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Ethics

Physician-Assisted Suicide: Different Ethics Perspectives Term Paper

September 21, 2021 by Essay Writer

Current Legal Status

Nowadays, personal debates governmental discussions about physician-assisted suicide are complex and continuous (Kopelman and De Ville 1). People cannot come to the same conclusion and decide if it is ethically correct to provide physicians with the right to end someone’s life. Therefore, the current legal state of affairs is not definite: only 3 states (Oregon, Vermont, and Washington) legalized the idea via legislation, and one state, Montana, legalized it via court ruling (“State-by-State Guide” par. 1).

The situation in the other 46 states differs as well because only 39 states introduced the laws that prohibited this kind of suicide legally and defined this decision as such types of crime like different degrees of manslaughter, felony, or the crime that required financial punishment. 4 states (Nevada, North Carolina, Utah, and Wyoming) do not have any specific statutes and laws that can directly prohibit or support the idea of physician-assisted suicide, and 3 states use common law as the means to prohibit physician-assisted suicide.

For example, Oregon is the first state that has legalized physician-assisted suicide, signing the Death with Dignity Act (“Physician-Assisted Suicide Fast Facts” par. 8). The case of Gonzales vs. the State of Oregon was the beginning during which it was proved that licensed doctors had the right to prescribe drugs for use in physician-assisted suicide to the patients that had a terminal sickness and less than six months to live (“State-by-State Guide” par. 6).

Another example is taken from Massachusetts, where physician-assisted suicide is defined as the first/second-degree murder. However, the citizens promoted the “Death with Dignity” initiative to allow this kind of suicide for a number of definite conditions since 2012.

Different Perspectives on the Ethical Issue

Different people may have different attitudes to the same problem. The question of how to end someone’s life is not easy, and many researchers from different parts of the world have been trying to give their well-grounded answers. For example, the Swiss investigator Nicola Biller-Adorno with her college Pfister underlines that the role of any physician is not only to preserve human life but also to decrease the level of suffering and promote the required comfort to the patients, who are dying.

There may be situations when patients ask or even beg their physicians to relieve them by means of physician-assisted suicide. Physicians face a significant dilemma in their professional life. However, they have to weigh all the pros and cons, use their knowledge, and consider their licenses to be sure that their agreement to physician-assisted suicide has a number of grounds.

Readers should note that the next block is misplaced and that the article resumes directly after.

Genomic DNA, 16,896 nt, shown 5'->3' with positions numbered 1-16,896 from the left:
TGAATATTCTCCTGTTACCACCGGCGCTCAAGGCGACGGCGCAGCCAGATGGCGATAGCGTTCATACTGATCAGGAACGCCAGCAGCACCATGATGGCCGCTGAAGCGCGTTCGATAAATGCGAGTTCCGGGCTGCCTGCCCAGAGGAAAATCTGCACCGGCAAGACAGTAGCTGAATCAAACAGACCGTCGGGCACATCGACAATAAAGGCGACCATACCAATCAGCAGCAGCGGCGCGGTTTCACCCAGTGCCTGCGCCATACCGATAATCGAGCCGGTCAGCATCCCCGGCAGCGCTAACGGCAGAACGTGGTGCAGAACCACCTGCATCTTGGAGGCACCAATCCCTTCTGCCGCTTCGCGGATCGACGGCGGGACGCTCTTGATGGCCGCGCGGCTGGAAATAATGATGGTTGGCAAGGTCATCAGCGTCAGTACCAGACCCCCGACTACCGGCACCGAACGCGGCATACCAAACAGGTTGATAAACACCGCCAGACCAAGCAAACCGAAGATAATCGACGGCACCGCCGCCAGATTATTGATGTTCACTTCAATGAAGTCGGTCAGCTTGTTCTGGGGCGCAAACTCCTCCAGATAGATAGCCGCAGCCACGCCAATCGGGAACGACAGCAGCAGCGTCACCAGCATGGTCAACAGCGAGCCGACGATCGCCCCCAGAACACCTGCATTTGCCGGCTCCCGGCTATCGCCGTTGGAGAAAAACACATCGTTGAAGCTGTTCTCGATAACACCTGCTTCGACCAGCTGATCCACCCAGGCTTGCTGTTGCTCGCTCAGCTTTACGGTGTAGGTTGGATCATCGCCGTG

Biller-Adorno supports physician-assisted suicide and uses research of the Swiss Academy of Medical Sciences as proof that people are ready to accept this possibility on a legal basis (Pfister and Biller-Adorno 284).

The opposite point of view is offered by Donald Boudreau, who poses one simple, still rather interesting question: if there is anyone who can teach students how to end their patients’ live in the best possible way (79). Though there are many ethical and social approaches on how to treat this concept (Baillie et al. 146), not many people are ready to take responsibility for ending someone’s life.

The role of physicians is to heal. Being involved in physician-assisted suicide means contradicting the fundamentals of medicine and the doctor’s role. Patients should never lose hope to be healed. As soon as they agree with physician-assisted suicide, they put the essence of human life under the question.

Works Cited

Baillie, Harold, W., McGeehan, John, Garrett, Thomas, M., and Rosellen M. Garrett. Health Care Ethics. Boston, MA: Pearson, 2013. Print.

Boudreau, Donald. “Physician-Assisted Suicide and Euthanasia: Can You Even Imagine Teaching Medical Students how to End Their Patients’ Lives?” The Permanente Journal 15.4 (2011): 79-84.

Kopelman, Loretta, M. and Kenneth A. De Ville. “The Contemporary Debate over Physician-Assisted Suicide.” Physician-Assisted Suicide: What Are the Issues? Ed. Loretta, M. Kopelman and Kenneth A. De Ville. Boston, MA: Kluwer Academic Publishers, 2012. Print.

Pfister, Eliane and Nicola Biller-Adorno. “Physical-Assisted Suicide: Views of Swiss Health Care Professionals.” Journal of Bioethical Inquiry 7.3 (2010): 283-285.

Physician-Assisted Suicide Fast Facts.” CNN 2015. Web.

State-by-State Guide to Physician-Assisted Suicide 2015. Web.

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